Sangha has a reverse nature to Buddha. Once you are used to a Sangha, it loses its charm. Buddha makes your mind one-pointed; Sangha, because it includes so many people, can scatter your mind, fragment it. This is the nature of Sangha, though it is very supportive. If it were repulsive all the time, then nobody would be part of the Sangha.

Buddha uplifts you. With Grace, with Love, with Knowledge, He pulls you up. Buddha pulls you up from above, and the Sangha pushes you up from down below. The Dharma should be in the middle. Not going to any extreme is your nature. Your nature is to be in balance, to smile from the depth of your heart, to accept this entire existence totally, as it IS. Do not crave or be averse to anything. Often you crave for Buddha and are averse to the Sangha, and you try to change; but by changing the Sangha or Buddha, you are not going to change.

Third component is Dharma:
The main purpose is to come to the centre deep within you, which means to find your Dharma. This is the third factor. What is Dharma? Knowing that “this moment” is what has been offered to me by my life, and that is how I take it. A sense of deep acceptance for this moment, for every moment, is Dharma. When this has come up then there is no problem at all. All the problems generate from our mind; all negativity comes in from our mind.

The world is not bad; we make our world ugly or beautiful. So, when you are in your Dharma, in your nature, you will not blame the world and you will not blame the Divine.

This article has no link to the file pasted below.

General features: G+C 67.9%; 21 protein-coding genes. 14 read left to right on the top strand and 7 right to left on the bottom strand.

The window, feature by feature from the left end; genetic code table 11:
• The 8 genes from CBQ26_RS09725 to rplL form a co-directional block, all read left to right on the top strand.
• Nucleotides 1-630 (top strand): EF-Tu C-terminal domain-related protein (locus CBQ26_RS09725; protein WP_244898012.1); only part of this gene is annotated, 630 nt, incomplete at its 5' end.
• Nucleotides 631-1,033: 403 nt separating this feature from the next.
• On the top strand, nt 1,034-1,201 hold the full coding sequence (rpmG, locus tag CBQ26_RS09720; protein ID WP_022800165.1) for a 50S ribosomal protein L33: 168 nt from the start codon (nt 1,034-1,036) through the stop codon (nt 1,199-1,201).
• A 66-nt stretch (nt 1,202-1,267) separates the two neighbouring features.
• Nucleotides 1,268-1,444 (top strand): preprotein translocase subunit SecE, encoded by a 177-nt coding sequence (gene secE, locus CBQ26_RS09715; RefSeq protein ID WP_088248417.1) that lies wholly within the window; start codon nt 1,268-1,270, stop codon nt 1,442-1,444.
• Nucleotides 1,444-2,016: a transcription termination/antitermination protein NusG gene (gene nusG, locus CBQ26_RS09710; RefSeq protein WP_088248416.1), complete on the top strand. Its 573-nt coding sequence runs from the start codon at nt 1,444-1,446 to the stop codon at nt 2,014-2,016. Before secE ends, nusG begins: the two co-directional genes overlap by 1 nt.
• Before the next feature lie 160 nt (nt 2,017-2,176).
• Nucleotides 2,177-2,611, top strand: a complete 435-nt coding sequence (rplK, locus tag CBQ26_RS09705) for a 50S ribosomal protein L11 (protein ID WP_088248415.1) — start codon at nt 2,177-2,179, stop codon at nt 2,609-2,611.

The difficulty of the human mind is that it cannot be part of the world totally, and it cannot be part of the Divine. It feels a distance from the Divine. The world is its own creation and yet it feels like blaming the world. It’s not comfortable with the world. Dharma is that which puts you in the middle and makes you comfortable with the world. It allows you to contribute to the world, be at ease with the Divine, and feel that you are a part of the Divine. That is true Dharma.

This is a talk given by Sri Sri Ravi Shankar. Sri Sri Ravi Shankar is Spiritual Leader & humanitarian leader.

Secrets of Meditation -3: Sri Sri Ravi Shankar

There are several things you can do about it.

First is accepting it and not fighting with it. You fight with it and feel that you should not have this noise. The more you want to get rid of it, the more it will stick to you. The principle of consciousness or mind is such that resistance does not eliminate it but makes it grow. So first you have to let go and not resist it.
Second is the five different ways of getting into meditation. Breathing will help you get rid of the noise. Proper food can also make an impact on meditation. Exercise, posture and refined emotions, good understanding, all these will aid meditation.

Q-2: Dear Guruji, during meditation I was aware but had no sensation in my body. There was only ‘I am’ and then my body jerked and I was back. What happened?

Sri Sri Ravi Shankar: It is good, you had a glimpse of that inner state, the consciousness that you are. That is normal and good too. But now don’t try to have the same experience tomorrow. No. It is not going to repeat. Everyday there is a new treasure that will come to you. So, just take it and do not latch on to experiences. You are much bigger than these experiences.